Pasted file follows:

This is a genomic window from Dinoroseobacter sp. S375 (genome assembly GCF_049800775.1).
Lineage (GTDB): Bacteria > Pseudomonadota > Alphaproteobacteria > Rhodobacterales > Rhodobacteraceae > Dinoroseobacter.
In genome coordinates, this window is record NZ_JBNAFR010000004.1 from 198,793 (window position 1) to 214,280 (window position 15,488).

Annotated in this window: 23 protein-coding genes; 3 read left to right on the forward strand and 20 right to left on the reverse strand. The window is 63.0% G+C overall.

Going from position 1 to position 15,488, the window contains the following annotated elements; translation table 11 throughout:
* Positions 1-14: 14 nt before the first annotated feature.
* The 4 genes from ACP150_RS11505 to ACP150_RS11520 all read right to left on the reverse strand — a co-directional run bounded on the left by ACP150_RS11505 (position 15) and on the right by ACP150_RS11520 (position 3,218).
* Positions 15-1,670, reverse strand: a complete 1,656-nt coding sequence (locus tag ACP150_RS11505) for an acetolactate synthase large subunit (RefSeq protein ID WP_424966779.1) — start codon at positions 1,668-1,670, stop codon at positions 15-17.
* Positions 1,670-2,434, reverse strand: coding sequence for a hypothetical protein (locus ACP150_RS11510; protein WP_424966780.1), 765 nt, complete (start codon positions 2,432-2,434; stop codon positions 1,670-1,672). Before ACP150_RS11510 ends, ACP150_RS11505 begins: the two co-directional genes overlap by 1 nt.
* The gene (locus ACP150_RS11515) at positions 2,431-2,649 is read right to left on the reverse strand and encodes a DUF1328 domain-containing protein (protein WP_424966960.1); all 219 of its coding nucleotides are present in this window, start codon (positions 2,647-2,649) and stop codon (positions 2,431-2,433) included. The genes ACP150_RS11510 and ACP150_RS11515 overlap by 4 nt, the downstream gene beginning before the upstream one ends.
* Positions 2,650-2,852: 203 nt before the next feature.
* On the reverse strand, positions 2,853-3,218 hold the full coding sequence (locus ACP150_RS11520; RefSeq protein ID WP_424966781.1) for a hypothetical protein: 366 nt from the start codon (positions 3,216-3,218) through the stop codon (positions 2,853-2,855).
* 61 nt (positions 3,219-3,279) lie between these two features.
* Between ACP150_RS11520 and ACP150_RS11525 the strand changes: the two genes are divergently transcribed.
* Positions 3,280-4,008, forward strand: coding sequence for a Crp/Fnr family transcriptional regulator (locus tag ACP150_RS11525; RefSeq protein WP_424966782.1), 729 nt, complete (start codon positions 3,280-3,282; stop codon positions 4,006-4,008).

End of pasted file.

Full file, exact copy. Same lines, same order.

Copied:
This is a genomic window from Dinoroseobacter sp. S375 (genome assembly GCF_049800775.1).
Lineage (GTDB): Bacteria > Pseudomonadota > Alphaproteobacteria > Rhodobacterales > Rhodobacteraceae > Dinoroseobacter.
In genome coordinates, this window is record NZ_JBNAFR010000004.1 from 198,793 (window position 1) to 214,280 (window position 15,488).

Annotated in this window: 23 protein-coding genes; 3 read left to right on the forward strand and 20 right to left on the reverse strand. The window is 63.0% G+C overall.

Going from position 1 to position 15,488, the window contains the following annotated elements; translation table 11 throughout:
* Positions 1-14: 14 nt before the first annotated feature.
* The 4 genes from ACP150_RS11505 to ACP150_RS11520 all read right to left on the reverse strand — a co-directional run bounded on the left by ACP150_RS11505 (position 15) and on the right by ACP150_RS11520 (position 3,218).
* Positions 15-1,670, reverse strand: a complete 1,656-nt coding sequence (locus tag ACP150_RS11505) for an acetolactate synthase large subunit (RefSeq protein ID WP_424966779.1) — start codon at positions 1,668-1,670, stop codon at positions 15-17.
* Positions 1,670-2,434, reverse strand: coding sequence for a hypothetical protein (locus ACP150_RS11510; protein WP_424966780.1), 765 nt, complete (start codon positions 2,432-2,434; stop codon positions 1,670-1,672). Before ACP150_RS11510 ends, ACP150_RS11505 begins: the two co-directional genes overlap by 1 nt.
* The gene (locus ACP150_RS11515) at positions 2,431-2,649 is read right to left on the reverse strand and encodes a DUF1328 domain-containing protein (protein WP_424966960.1); all 219 of its coding nucleotides are present in this window, start codon (positions 2,647-2,649) and stop codon (positions 2,431-2,433) included. The genes ACP150_RS11510 and ACP150_RS11515 overlap by 4 nt, the downstream gene beginning before the upstream one ends.
* Positions 2,650-2,852: 203 nt before the next feature.
* On the reverse strand, positions 2,853-3,218 hold the full coding sequence (locus ACP150_RS11520; RefSeq protein ID WP_424966781.1) for a hypothetical protein: 366 nt from the start codon (positions 3,216-3,218) through the stop codon (positions 2,853-2,855).
* 61 nt (positions 3,219-3,279) lie between these two features.
* Between ACP150_RS11520 and ACP150_RS11525 the strand changes: the two genes are divergently transcribed.
* Positions 3,280-4,008, forward strand: coding sequence for a Crp/Fnr family transcriptional regulator (locus tag ACP150_RS11525; RefSeq protein WP_424966782.1), 729 nt, complete (start codon positions 3,280-3,282; stop codon positions 4,006-4,008).